Best known for his work in film and television, George Fenton is one of the UK’s most successful composers, writing scores for over 100 films and collaborating with some of the most influential filmmakers. In 1990 he composed the score for the BBC Natural History series, Trials of Life, his first collaboration with Alastair Fothergill and the start of a creative relationship that has spanned over 20 years culminating in the Earth Trilogy: The Blue Planet, Planet Earth and Frozen Planet. This trilogy has changed the face of natural history filmmaking bringing the wonders of the planet to mass audiences worldwide.
Fenton’s score matched the ambition of these series, masterfully using music to underscore the stories unfolding on screen. Following the success of The Blue Planet, for which he won Ivor Novello, BAFTA and Emmy awards for Best Television Score, Fenton created the show, The Blue Planet in Concert which has been performed by the world’s leading orchestras. Due to its international success, Fenton was then asked to create Planet Earth in Concert, which toured America in 2010, and the UK in September 2012. Frozen Planet in Concert completes the trilogy and premiered at the Hollywood Bowl in Los Angeles in July 2012 to rave reviews and sell out audiences. The show is now on a worldwide tour having been to Osaka, Tokyo, Melbourne and most recently Amsterdam where it played to 20,000 people. Over the next year all three shows will perform in cities across Europe, America and Asia.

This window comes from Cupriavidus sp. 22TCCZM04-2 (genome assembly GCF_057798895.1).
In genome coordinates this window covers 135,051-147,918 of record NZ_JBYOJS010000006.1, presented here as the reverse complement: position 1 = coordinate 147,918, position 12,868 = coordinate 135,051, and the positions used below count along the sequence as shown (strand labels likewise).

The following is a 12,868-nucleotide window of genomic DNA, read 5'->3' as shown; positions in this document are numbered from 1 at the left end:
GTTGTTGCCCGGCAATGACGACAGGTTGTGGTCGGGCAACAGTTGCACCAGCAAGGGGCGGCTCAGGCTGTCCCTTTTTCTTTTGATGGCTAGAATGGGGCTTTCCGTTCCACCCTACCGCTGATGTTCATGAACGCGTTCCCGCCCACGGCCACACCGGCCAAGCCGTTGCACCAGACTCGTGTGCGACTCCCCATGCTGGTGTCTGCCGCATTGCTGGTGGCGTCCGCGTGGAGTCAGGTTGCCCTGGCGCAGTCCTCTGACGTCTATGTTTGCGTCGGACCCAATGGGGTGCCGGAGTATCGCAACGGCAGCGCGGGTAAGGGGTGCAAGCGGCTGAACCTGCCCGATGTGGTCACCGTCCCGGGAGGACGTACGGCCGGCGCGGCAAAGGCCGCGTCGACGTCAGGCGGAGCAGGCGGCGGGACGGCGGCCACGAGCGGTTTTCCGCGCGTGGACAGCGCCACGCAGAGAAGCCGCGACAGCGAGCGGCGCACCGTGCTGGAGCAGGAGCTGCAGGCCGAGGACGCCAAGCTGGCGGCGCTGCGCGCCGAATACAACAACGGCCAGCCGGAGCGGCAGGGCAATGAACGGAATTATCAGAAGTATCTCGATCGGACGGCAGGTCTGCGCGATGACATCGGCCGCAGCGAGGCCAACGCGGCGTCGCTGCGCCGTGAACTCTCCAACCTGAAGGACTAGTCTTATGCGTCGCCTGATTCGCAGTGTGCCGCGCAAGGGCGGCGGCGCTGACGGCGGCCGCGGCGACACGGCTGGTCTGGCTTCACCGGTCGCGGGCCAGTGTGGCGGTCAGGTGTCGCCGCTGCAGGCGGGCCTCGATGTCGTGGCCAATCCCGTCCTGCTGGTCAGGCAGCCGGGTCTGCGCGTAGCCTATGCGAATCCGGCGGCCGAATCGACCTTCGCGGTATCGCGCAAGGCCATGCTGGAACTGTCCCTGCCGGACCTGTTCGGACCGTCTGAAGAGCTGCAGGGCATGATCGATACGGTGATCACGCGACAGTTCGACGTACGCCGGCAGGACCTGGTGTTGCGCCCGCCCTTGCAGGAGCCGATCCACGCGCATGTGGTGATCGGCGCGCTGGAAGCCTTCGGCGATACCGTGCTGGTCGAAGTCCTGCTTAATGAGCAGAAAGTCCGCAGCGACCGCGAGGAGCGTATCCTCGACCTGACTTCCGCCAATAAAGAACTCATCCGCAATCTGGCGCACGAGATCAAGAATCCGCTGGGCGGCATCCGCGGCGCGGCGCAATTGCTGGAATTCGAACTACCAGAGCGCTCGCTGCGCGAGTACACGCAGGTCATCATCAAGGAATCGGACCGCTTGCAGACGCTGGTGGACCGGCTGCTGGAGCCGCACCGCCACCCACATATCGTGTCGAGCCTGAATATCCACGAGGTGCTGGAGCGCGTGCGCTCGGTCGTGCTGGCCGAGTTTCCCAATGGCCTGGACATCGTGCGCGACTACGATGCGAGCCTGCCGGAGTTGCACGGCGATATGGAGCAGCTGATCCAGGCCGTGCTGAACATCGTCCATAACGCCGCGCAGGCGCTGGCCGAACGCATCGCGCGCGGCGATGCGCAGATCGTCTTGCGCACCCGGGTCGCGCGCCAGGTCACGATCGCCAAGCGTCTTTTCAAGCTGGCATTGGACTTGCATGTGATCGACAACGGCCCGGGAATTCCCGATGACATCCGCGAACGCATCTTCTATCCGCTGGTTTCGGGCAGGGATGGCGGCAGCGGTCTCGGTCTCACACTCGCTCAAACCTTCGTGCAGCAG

Alongside his work in natural history Fenton has continued to compose for theatre and film. Recent projects include the soundtrack for Stephen Frears’ latest film Muhammad Alis’ Greatest Fight, the music for Ken Loach’s new film The Spirit of ’45 and the hugely successful Untold Stories by Alan Bennett, which has recently moved to the West End.
Throughout his career Fenton’s work has been recognised with numerous awards, receiving 5 Oscar nominations, multiple Ivor Novello, BAFTA and Emmy awards; a Classical Brit; the Nina Rota award at Venice; a Lifetime Achievement award from the Royal Television Society and a Fellowship of The Royal College of Music and BASCA.